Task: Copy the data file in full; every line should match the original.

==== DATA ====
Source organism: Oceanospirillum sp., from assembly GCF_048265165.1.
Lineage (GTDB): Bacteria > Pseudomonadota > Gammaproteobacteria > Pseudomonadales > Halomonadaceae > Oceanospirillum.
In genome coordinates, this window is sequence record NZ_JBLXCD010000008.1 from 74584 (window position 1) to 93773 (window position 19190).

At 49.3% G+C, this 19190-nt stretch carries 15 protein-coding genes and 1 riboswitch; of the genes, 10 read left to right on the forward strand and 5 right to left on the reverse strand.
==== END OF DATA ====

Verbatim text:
Source organism: Oceanospirillum sp., from assembly GCF_048265165.1.
Lineage (GTDB): Bacteria > Pseudomonadota > Gammaproteobacteria > Pseudomonadales > Halomonadaceae > Oceanospirillum.
In genome coordinates, this window is sequence record NZ_JBLXCD010000008.1 from 74584 (window position 1) to 93773 (window position 19190).

At 49.3% G+C, this 19190-nt stretch carries 15 protein-coding genes and 1 riboswitch; of the genes, 10 read left to right on the forward strand and 5 right to left on the reverse strand.